Fox Kids Pediatric Dentistry and Orthodontics

You’ve probably read to your kids myths about Hercules and Zeus. Those take place thousands of years ago — so would it surprise you to know there are still myths circulating in our modern world, and that some of them have to do with teeth?

In fact, some things we take as common knowledge about kids’ teeth are false. Here are five myths we can clear up for you to help better care for your kids’ chompers.

 

Myth 1:

You Don’t Need to Care for Baby Teeth Before They Break Through the Gums

Your kids’ teeth don’t just magically appear one day. You need to offer proper care for the gums before they break through to ensure those teeth stay healthy and strong. You should wipe down babies’ gums after they eat, even if they just consume formula or nurse.

You will also want to ensure they eat a nutritious diet. Healthy food will help them grow strong teeth that remain that way until they get their permanent ones in a few years.

 

Myth 2:

You Should Brush Immediately After Every Meal

While it’s great you want your kids to clean their teeth, sometimes it’s best to exercise restraint on brushing. If your child has eaten something acidic in the meal, such as oranges or grapefruits, brushing right away can actually weaken the enamel and leave it vulnerable to the fruits’ lingering citric acid.

 

Myth 3:

Baby Teeth Aren’t Too Important Because They’ll Eventually Be Lost

This may be one of the biggest misconceptions parents have about their kids’ teeth. They think they don’t need to care for baby teeth in the same way they do for permanent teeth because they’ll just fall out in a few years.

But you still need to floss, brush and schedule regular checkups for baby teeth. If they become damaged, they may fall out too early, which can lead to spacing issues for permanent teeth. Kids who have cavities or gingivitis also will be in pain, not something you want to subject your children to.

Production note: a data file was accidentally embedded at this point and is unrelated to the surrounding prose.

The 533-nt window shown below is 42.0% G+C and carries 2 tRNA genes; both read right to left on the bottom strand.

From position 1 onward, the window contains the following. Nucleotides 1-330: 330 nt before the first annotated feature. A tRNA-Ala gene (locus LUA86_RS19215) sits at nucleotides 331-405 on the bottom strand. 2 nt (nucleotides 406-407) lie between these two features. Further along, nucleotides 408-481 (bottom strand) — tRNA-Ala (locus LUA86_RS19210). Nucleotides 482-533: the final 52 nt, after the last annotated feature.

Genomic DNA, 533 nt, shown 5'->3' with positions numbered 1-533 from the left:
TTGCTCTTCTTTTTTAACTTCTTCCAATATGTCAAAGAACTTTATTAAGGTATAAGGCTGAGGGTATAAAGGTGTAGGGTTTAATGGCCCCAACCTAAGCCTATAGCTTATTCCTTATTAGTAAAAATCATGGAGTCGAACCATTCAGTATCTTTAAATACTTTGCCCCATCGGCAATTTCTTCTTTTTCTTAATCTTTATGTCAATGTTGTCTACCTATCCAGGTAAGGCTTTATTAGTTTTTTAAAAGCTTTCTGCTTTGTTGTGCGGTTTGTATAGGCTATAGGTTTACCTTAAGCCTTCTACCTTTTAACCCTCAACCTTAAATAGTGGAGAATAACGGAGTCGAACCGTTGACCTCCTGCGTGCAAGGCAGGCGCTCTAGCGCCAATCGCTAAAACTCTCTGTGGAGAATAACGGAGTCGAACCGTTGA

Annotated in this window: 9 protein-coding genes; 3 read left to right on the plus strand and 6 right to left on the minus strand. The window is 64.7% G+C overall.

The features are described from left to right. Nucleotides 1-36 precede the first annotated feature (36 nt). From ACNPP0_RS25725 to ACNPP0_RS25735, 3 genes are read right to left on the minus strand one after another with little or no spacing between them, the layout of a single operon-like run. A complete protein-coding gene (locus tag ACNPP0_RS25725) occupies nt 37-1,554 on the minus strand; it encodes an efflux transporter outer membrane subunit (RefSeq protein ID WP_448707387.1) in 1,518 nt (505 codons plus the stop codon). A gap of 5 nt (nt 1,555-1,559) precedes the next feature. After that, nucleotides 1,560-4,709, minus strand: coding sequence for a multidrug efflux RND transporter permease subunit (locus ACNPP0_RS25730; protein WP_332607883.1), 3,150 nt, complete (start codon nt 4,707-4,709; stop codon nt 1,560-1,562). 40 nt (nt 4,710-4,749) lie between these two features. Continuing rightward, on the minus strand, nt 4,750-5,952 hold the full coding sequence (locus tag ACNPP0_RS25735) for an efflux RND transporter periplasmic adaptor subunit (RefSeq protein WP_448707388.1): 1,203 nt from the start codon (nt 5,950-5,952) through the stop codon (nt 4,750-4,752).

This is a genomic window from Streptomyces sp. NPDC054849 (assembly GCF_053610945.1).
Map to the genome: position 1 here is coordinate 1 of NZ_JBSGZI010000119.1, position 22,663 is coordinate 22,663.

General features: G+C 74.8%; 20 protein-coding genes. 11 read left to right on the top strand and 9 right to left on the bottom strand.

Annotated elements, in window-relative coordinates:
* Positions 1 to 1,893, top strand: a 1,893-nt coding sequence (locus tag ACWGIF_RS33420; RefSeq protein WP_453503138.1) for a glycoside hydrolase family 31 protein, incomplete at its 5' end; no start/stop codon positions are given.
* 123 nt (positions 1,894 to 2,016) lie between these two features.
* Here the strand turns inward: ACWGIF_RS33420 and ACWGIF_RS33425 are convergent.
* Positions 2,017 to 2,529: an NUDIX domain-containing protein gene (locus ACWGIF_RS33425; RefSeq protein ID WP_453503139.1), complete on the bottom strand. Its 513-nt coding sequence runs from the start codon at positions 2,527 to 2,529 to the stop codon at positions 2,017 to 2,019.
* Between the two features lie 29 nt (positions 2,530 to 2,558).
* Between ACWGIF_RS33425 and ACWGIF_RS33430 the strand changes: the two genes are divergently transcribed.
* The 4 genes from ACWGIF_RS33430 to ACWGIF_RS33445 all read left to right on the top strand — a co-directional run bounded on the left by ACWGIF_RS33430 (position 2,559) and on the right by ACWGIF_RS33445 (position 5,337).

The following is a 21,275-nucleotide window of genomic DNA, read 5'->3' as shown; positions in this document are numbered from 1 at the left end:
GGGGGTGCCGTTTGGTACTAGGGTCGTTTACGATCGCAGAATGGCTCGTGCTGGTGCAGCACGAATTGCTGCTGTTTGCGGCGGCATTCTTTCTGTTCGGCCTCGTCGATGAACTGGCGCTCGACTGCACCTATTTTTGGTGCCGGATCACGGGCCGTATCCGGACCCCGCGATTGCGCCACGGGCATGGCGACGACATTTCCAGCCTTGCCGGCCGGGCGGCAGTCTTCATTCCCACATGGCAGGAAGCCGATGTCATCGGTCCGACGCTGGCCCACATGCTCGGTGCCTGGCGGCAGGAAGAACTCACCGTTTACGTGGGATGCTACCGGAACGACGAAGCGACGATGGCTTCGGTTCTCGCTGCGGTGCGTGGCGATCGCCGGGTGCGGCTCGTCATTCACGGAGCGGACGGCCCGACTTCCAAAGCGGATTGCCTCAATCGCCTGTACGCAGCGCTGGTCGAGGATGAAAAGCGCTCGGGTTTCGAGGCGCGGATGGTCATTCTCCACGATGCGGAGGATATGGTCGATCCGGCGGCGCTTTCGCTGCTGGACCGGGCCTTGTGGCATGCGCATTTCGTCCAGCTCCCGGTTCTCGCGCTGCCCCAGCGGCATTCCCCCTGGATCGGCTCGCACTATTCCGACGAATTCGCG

Myth 4:

Flavored or Bottled Water Is Just As Good For Kids’ Teeth As Tap Water

Portland does not have fluoride in its public water supply, so you may think giving your child bottled water presents no problems. But if that water has fruit flavoring, even if it’s sugar-free, you could be damaging your child’s teeth. Again, chemical additives such as citric acid can cause damage to your child’s enamel, leading to cavities.

 

Myth 5:

Snacking Throughout the Day Is As Good As a Meal

The occasional healthy snack plays an important role in a good diet. But if your child grabs snacks all the time, and many of them contain loads of sugar, then they may hurt their teeth as well as their energy levels. This sugar in granola bars, fruit chews, crackers and other foods assaults the teeth and leads to the buildup of bacteria and plaque.

Instead, encourage your child to eat regular meals. These have a balance of veggies, dairy, carbs and protein, all good for your teeth. Plus, they’ll satiate your child better than snacks.

 

Spread the Word

Thanks for indulging in our version of “Mythbusters.” We hope you learned a few things that will help you care for your kids’ teeth — and remember, you can always call our Portland office if you have any other questions about common teeth myths. In the meantime, educate your families and friends on these helpful teeth tips.

Disclaimer

This blog provides general information and discussion about dentistry and other health related topics. The opinions and content expressed on this blog are for general conversational purposes only and should not be interpreted as dental or medical advice pertaining to any particular individual. If the reader or any other person has a dental or medical concern, he or she should consult with an appropriately-licensed dentist, physician or other health care provider.

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